Sunday, April 20, 2008

Avoiding "A Good Walk Spoiled"

First a brief review for anyone who may stumble upon this post and isn't familiar with what I call "Boogie Golf." I played "serious" golf for six years before going into a two year period where I barely played at all. Now I have started to play again but the main objective is to get in some walking exercise (I carry my clubs) rather than the results of the golf. I try to enjoy the good shots and ignore the bad ones.

The last two times I've played prior to this weekend, I did very well. I played in Abita Springs, LA. with my brother and I used a 31º Snake Eyes utility club off the tee and for any other shot over 145 yards. I hit that club so well that I decided to get a 26º and last week I used it with more great success. So I figured I try one more time and ordered the 20º. I think that I experienced the golf equivalent of the Peter Principle. I took it to the range this past Thursday and had a lot of trouble hitting it well. So I thought what the hell--I'll just play with the 26º. So Friday afternoon I was heading to the course just to practice when my grandson asked if he could come along. Instead of practicing, we went ahead and played the back nine. To sum it up--I stunk. I couldn't hit that 26º to save my life. Towards the end, I started using the 31º and began hitting some decent shots.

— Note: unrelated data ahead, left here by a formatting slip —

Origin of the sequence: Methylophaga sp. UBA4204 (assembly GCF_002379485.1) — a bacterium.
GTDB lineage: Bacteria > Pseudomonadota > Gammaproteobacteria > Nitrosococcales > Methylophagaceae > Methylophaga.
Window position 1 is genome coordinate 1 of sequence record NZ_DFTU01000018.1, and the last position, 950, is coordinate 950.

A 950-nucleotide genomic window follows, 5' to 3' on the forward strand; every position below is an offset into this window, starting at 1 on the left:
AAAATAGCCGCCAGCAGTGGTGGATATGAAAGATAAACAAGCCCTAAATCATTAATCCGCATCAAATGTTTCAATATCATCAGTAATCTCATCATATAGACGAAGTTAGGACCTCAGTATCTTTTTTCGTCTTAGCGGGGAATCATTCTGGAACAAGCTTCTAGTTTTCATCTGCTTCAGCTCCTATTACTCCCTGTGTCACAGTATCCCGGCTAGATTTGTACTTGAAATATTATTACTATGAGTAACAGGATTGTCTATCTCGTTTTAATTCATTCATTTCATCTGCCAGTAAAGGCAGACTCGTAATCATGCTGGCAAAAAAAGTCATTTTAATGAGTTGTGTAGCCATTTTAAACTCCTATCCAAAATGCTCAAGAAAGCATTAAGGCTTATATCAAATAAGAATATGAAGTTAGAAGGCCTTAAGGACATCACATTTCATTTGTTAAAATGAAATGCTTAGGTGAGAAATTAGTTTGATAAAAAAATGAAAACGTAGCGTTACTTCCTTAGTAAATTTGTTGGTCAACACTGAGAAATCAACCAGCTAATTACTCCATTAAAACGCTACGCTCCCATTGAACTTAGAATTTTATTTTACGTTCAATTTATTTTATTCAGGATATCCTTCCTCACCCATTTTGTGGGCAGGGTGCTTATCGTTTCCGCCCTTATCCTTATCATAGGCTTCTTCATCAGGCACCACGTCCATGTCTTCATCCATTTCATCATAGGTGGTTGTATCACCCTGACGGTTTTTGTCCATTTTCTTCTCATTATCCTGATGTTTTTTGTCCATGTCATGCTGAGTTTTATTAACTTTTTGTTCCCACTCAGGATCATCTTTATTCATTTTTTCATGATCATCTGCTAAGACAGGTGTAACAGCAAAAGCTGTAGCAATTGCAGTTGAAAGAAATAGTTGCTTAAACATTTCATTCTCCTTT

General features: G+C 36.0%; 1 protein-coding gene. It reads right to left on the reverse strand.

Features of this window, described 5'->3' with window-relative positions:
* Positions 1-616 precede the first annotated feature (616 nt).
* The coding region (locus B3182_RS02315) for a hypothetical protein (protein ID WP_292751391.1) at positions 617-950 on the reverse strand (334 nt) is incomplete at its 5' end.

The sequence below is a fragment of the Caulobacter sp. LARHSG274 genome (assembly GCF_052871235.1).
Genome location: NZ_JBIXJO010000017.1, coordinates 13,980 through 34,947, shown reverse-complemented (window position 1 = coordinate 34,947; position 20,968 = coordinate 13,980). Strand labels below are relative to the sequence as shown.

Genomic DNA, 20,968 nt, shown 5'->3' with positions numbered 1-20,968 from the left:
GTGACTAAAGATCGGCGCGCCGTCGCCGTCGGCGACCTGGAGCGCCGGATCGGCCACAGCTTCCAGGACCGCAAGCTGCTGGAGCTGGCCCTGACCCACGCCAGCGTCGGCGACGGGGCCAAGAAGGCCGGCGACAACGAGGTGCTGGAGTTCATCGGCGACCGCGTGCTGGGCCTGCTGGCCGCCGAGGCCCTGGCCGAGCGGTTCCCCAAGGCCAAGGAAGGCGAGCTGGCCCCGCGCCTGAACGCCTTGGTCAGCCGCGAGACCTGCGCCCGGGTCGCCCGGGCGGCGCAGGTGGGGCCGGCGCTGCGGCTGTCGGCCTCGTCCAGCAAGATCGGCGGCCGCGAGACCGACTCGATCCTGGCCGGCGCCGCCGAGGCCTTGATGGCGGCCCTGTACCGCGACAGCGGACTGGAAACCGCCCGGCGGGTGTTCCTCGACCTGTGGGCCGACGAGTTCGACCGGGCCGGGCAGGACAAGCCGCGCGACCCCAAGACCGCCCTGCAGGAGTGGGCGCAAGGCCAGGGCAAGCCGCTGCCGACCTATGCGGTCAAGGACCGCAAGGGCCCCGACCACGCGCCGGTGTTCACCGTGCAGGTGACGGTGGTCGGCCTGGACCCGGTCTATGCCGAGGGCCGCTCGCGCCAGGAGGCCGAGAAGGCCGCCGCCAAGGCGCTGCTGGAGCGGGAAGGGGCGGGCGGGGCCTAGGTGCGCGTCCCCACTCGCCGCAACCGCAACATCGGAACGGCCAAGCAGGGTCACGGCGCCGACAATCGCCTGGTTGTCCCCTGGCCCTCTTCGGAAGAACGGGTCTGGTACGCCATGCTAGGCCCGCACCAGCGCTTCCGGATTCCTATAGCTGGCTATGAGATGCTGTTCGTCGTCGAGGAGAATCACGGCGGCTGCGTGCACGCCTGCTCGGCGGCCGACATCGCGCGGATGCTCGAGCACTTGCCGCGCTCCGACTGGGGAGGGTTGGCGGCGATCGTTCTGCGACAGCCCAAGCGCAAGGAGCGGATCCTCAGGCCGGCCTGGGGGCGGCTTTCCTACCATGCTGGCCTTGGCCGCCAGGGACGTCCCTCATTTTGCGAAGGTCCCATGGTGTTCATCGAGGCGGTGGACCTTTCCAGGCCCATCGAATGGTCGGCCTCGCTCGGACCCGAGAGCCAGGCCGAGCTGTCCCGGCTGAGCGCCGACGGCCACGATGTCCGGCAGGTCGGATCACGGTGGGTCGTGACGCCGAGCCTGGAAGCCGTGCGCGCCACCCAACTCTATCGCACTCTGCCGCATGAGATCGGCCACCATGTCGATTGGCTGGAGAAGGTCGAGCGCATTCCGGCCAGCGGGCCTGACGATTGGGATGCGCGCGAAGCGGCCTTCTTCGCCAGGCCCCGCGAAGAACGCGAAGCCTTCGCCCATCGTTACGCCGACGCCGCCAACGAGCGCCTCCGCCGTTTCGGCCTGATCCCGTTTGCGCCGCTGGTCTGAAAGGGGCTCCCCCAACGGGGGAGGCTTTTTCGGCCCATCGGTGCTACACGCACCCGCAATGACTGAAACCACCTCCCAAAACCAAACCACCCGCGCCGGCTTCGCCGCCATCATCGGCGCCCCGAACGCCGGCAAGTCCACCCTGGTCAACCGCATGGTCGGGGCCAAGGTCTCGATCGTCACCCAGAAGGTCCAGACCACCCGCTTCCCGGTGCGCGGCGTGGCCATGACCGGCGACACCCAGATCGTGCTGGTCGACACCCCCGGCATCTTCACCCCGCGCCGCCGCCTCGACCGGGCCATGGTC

Saturday morning I headed to the tee and shanked two balls to start. I finally got one in the fairway, and as I got to the ball, one of the rangers approached and told me that there was a tournament with a shotgun start in one hour! I decided to go grab a bucket and head to the range. I started off hitting some wedges and worked my way up to the 31º which I hit great. I then tried the 26º and was pushing it right. About then, the ranger came up to me and told me that the tournament was canceled and I could play. I decided to keep the 26º in the bag for awhile, and played with the 31º and did very well.

There is a lesson here for me. I think I started forgetting the main goal of Boogie Golf and started worrying about the results. In this mode, when I hit a bad shot, it tends to lead to more bad shots. But if I concentrate instead on the walk, and to "enjoy the good shots" while disregarding the rest, then I thoroughly enjoy the two hours I spend on the course, and I don't have to fear what Mr. Clemens called golf--"a good walk spoiled!"

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